Posted by: Trisha Leigh | March 23, 2011

If You Can’t Say Anything Nice…Step Away From the Keyboard

There’s been a lot of talk on the interwebs lately about what we can say, should say, and will cause us to be blackballed by the mythical mafia/publishing gods if we do say. By “we” I mean aspiring authors, agented authors, contracted authors, reviewers, bloggers, and plain old tweeters.

I’ll be the first one to admit I often cross the line of appropriateness. For me, it’s not a question of bashing people – something I don’t believe in doing* – but more a question of oversharing.

I talk about sweat, and stink, and post pictures of my blistered and bloodied feet. Yeah. That was gross, although to be fair I did place a disclaimer on that particular tweet.

I’ve been thinking more about my “online persona” lately as my agent and I get closer and closer to submitting my book to editors. After all, In the Autumn is Young Adult, and it’s a pretty clean one at that. There’s no cursing and almost no sexual situations. Not because I have a problem with those things, but simply because they have no place in this particular story.

I follow a lot of crime writers, mystery writers, and romance authors on Twitter, and sometimes it’s hard to remember they cater to a very different audience than my book will attract. Maybe I shouldn’t fill my tweet streem with the innuendo and cleverly worded filth that might endear a romance author to her readers. Cursing freely might work fine for a gritty author of crime or mystery novels, but not so much for me. I’m going to have to clean up my Twitter act, at least a little. Or change genres.

The one piece of advice that I believe works for anyone marketing themselves or a product online (and let’s face it, authors, we all are, or we should be) is this: be positive. Meredith Barnes (@mer_bear) of Fine Print Lit posted an insightful series of blogs recently on this topic, and you can read them here.

There are 3 reasons I unfollow people on Twitter:

  1. You never tweet, or fail to @reply at least some of the time.
  2. Your tweet stream is full of nothing but information about your books, signings, events, sales, reviews, characters, etc. Yes, I want to know when your book is coming out, and a retweet of an occasional review or appearance isn’t going to make me click that button to rid my Twitter of your presence. That said, your stream should also consist of plenty of interaction – and not just with your friends.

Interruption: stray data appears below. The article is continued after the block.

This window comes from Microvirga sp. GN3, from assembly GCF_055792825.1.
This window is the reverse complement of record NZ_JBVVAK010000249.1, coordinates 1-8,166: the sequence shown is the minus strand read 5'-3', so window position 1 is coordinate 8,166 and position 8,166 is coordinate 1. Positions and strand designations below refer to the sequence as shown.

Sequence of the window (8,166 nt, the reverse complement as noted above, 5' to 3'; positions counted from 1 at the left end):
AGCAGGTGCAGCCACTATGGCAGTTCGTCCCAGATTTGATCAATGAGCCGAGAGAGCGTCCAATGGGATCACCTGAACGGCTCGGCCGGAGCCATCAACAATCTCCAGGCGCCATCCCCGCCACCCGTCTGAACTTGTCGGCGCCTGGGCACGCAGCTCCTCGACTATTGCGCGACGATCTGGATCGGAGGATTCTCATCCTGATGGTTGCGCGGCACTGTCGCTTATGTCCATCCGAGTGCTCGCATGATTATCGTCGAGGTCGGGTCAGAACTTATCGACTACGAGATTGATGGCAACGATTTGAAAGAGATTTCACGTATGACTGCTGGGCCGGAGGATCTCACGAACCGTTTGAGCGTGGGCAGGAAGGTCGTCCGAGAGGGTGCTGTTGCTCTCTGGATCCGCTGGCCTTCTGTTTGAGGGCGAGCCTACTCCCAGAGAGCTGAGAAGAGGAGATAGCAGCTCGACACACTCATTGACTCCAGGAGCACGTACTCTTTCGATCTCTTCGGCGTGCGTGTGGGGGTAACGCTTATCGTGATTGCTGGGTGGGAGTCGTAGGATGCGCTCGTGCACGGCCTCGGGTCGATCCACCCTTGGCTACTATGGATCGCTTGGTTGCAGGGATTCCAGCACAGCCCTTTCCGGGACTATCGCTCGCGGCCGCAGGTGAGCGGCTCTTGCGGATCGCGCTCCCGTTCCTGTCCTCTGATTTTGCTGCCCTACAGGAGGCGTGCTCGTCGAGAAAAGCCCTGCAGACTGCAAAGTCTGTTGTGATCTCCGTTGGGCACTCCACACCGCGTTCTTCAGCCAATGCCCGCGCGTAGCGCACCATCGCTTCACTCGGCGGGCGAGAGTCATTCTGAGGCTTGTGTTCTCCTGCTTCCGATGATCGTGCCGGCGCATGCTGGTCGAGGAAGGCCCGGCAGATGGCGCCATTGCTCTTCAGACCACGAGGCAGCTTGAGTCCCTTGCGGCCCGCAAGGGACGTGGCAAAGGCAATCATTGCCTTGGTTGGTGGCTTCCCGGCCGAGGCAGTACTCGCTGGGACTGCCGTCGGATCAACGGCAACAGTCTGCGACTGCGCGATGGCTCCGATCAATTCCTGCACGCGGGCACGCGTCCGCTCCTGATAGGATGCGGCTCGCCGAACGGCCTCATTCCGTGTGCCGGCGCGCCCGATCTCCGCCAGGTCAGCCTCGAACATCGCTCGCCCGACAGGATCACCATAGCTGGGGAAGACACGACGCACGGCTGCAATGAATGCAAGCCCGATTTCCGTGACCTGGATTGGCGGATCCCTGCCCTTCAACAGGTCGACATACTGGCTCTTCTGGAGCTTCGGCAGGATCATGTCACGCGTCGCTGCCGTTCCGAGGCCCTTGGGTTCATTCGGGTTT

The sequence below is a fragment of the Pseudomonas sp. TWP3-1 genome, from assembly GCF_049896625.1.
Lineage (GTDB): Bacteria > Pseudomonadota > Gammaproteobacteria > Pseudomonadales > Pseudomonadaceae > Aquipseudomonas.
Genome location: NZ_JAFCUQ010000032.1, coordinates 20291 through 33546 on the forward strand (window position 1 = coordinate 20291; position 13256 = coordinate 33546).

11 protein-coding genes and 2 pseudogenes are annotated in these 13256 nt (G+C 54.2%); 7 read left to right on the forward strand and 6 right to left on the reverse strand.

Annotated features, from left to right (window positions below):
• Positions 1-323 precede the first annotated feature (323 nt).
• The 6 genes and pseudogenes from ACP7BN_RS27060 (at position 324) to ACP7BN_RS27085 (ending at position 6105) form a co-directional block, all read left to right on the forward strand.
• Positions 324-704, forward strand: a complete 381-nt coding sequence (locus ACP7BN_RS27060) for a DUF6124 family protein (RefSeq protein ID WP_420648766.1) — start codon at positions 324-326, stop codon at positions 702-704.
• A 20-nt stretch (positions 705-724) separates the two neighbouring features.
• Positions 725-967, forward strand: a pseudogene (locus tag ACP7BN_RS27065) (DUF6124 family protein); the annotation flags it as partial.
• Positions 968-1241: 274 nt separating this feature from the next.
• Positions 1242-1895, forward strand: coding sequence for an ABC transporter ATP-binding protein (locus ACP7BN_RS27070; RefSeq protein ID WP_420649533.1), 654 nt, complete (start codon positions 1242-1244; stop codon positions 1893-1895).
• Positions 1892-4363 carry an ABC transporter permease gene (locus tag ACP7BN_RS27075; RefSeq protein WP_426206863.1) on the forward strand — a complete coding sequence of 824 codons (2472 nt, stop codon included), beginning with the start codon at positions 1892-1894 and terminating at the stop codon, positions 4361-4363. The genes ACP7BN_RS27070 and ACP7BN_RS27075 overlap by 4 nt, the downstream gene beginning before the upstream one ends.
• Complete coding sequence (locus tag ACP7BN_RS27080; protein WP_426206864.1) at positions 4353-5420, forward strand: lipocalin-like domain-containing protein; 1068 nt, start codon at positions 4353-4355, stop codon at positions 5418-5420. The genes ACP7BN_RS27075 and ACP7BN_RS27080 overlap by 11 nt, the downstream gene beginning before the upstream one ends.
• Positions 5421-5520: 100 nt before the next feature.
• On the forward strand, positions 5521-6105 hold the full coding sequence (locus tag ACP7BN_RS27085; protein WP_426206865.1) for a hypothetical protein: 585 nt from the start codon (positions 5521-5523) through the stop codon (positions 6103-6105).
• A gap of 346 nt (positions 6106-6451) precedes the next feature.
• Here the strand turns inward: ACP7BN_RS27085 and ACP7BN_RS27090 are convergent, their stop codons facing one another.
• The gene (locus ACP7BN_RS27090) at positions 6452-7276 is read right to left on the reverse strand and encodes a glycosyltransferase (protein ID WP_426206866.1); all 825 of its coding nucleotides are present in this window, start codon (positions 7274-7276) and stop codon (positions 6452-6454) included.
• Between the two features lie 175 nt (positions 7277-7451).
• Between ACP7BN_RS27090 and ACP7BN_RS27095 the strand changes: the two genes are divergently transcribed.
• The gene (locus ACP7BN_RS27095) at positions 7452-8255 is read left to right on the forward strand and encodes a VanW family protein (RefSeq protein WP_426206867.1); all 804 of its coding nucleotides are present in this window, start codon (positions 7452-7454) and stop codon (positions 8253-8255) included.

3. You’re extremely negative. You crab about your day job, your family, your writing life, not having an agent, not having a book deal, or how publishing in general is out to get you. Your life sucks, I get it. Everyone’s life sucks from time to time, and to be hoenst, I spend enough time dealing with my own suckage, self-doubt, and negative feelings. I don’t have time for yours, and I don’t need your negativity harshing my mellow. Man. Disclaimer: Everyone has bad days, and is certainly entitled to sporadic venting. If we chat on Twitter every day and spend most of our time teasing, laughing, or encouraging one another, I’m not going to begrudge you those days when there’s nothing happy to tweet about. 99% of the time, though, those issues are for real life friends and alcohol, not the internet.

The bottom line is this – if you’re on Twitter, Blogger, Tumblr, etc with the intention of marketing, you need to consider what image you’re putting out there. I’m going to be making some changes too, though it pains me to have to clean up my act. It’s necessary.

If you all want to experience the awesome, inapproprate, bawdy Trish, we’ll have to hang out in the non-virtual world.

*While I don’t believe in bashing an author or book in a mean, unhelpful way, there is a time and place where expressing an honest opinion is appropriate. I helped a 13yo write a book review the other day, and she felt nervous about giving it only 3 stars. I explained that if she had intelligent, well thought out issues with how certain elements of plot or character didn’t work for her, then she should include them. Being mean is wrong (ex: Stephenie Meyer is a terrible writer). Having a smart opinion is not (ex: Stephenie Meyer could have strengthened my connection with Bella in the Twilight series by increasing her inner conflict over leaving her family and future behind to spend her life with Edward).**

**These are merely examples. I devoured Twilight too quickly to pick it apart. I just wanted you to know that, Stephenie, in case you want to blurb my book in a few years.